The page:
"Occasionally, I’ve heard locals lay the blame on the University of Hawaii Manoa, with its approximately 24,000 students, faculty and staff.

Officials there point out that the campus already staggers its start times. On average, less than 20 percent of the student body starts classes at 8 a.m., according to Dan Meisenzahl, the university’s spokesman. It’s the “poster child” for staggered hours, added Panos Prevedoruros, who chairs the Department of Civil and Environmental Engineering there.

The problem, both Prevedouros and Meisenzahl said, is the parking."




Panos Prevedouros, who chairs the University of Hawaii at Manoa’s Civil Engineering Department, further suggested tolls and pricing schemes to discourage drivers from using the roads when they don’t have to.




“Theoretically this can all be done, but the devil is in the details,” said Panos Prevedouros, who chairs the Department of Civil and Environmental Engineering at the University of Hawaii Manoa.

Prevedouros supports congestion pricing. It could take hold in Hawaii with the growing local concern over climate change and interest in ways to reduce its impacts, he said.

“It’s a win-win,” Prevedouros said. “Put some costs to the congestion.”

Thursday, January 31, 2019

2018 Was a Disaster Year for Hawaii

... We survived all these:
  • Ballistic missile threat
  • Kauai floods and new US record for 24 hr rain
  • Aina Haina floods 
  • Big Island earthquakes 
  • Kilauea eruption and Fissure 8 crater
  • Six hurricanes; Lane, Olivia and Norman hit the state
  • Same old, same old election results
  • Record pedestrian deaths
  • Rail continued to burn a couple million dollars per day
Hawaii News Now got most of the story right.

Tuesday, January 8, 2019

Viral 2019 Ten Second Fireworks Video

A few seconds into 2019 I took a short video of the private (illegal) aerial fireworks that are so typical of new year's celebration in Honolulu, Hawaii from our Pacific Heights house lanai. About ten minutes later I posted in Facebook.

Next morning at 9 AM the video had about 8,000 which was more than any other video I posted in the last several years on Facebook. I thought "good going" and that's about it. But at about 11:30 AM the video had 33,000 views and KHON television station called with a request for permission to use the video in their news story. They did and their link of my video has over 60,000 views.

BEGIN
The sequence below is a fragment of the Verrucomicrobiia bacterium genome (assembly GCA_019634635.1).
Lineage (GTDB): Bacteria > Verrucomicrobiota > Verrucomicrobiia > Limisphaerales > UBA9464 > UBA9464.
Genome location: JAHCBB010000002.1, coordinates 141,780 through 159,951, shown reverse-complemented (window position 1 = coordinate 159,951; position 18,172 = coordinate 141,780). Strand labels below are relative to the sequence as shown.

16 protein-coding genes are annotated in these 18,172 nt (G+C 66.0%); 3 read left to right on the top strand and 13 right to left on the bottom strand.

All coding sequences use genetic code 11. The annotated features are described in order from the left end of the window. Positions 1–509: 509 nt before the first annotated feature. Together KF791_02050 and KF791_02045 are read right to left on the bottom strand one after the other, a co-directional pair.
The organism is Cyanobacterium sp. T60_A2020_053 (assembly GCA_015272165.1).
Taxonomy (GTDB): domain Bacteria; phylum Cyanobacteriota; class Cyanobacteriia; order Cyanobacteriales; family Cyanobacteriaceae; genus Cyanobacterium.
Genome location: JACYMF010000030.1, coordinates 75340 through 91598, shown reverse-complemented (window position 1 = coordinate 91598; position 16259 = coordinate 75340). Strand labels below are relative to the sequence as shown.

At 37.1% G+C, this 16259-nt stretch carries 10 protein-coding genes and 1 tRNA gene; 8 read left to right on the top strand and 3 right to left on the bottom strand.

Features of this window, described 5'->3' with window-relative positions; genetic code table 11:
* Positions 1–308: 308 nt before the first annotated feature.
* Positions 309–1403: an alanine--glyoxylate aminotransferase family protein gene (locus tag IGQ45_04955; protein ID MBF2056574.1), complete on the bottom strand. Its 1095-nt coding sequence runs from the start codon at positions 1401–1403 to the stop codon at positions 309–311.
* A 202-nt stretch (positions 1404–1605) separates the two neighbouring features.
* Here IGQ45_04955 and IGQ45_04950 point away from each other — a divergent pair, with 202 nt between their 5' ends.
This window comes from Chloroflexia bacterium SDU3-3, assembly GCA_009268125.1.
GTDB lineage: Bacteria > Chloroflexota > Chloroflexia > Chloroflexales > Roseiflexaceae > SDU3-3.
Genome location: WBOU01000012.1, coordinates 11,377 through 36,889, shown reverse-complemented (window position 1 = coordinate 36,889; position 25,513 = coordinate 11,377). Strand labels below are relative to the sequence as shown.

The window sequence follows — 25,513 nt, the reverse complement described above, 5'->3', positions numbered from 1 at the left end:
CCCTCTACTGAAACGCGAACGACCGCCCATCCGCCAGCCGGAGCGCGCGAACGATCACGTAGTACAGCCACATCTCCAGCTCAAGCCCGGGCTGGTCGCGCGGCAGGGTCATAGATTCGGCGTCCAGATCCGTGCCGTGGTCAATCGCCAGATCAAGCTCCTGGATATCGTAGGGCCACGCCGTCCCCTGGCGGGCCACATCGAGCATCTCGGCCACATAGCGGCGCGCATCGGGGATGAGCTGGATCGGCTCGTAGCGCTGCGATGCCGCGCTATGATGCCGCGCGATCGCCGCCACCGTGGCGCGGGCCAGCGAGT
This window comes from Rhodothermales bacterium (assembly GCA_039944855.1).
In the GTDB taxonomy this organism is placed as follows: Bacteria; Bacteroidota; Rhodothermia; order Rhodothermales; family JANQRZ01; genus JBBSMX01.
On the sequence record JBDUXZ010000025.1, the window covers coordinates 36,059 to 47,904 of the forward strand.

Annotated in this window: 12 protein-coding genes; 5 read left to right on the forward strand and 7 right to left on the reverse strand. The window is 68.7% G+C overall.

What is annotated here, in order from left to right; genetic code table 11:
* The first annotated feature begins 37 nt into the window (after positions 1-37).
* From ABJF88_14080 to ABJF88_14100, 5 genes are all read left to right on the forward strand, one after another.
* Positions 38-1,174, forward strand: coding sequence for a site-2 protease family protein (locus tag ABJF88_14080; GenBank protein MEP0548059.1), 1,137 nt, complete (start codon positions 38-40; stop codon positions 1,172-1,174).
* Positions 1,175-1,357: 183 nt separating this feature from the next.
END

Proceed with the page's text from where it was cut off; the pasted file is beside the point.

At 5 PM on January 1, my video views surpassed 100,000 and the viral run continued. Hawaii News Now also included my video in their January 1 coverage of fireworks in Honolulu.

24 hours later, at 9 AM on January 2, the video had 278,000 views and about 1,300 Likes. The viral run of this video is shown below for views and likes:
As of this writing on January 8, the video has 346,000 views and over 1,500 Likes.

Not a bad start to 2019. Happy New Year!


[For a comparison, my most viewed blog post is listed below; it has 8,100 reads:
Making the Most of the Rail Fiasco, posted in mid-2016]

Thursday, December 13, 2018

Researchers Hope Distracted Driving Study Changes Policies

KHON's Sara Mattison covered our recent research endeavors on driving distraction testsIt was a win-win for UH students and Charley's Taxi which provided the advanced driving simulator and 230 drivers. This was a public-private partnership for success.

"UH Professor Panos Prevedouros says this study is significant because they collected data from more than 200 professional drivers. That's bigger than most samples of this type of research. The information also shows just how bad distracted driving can be."

Tuesday, October 9, 2018

Driverless Vehicles: Two Radically Different Visions

I concur with Bob Poole's commentary published as follows:

Surface Transportation Innovations
 
By Robert W. Poole, Jr.
Searle Freedom Trust Transportation Fellow and Director of Transportation Policy
October 2018


There is no question that personal transportation will undergo significant changes in coming decades. Three such changes will be the advent of affordable electric vehicles, fully autonomous vehicles, and mobility as a service (MaaS) in which people opt to rely on shared vehicles rather than individually owned vehicles. These are separate changes, which may well arrive on different time scales and with different degrees of market penetration.
Several times in recent months, various people have sent me a report that links all three together via a dramatic scenario. The report comes from RethinkX and is called “Rethinking Transportation 2020-2030,” released in May 2017. Its headline claims include the following:
  • Fully autonomous vehicles (presumably SAE Level 5) will achieve regulatory approval and be on the market in 2020.
  • By 2030, those AVs will provide 95% of all [surface] passenger miles of travel.
  • Those 95% will all be in shared vehicles (Mobility as a Service), rather than in personally owned AVs.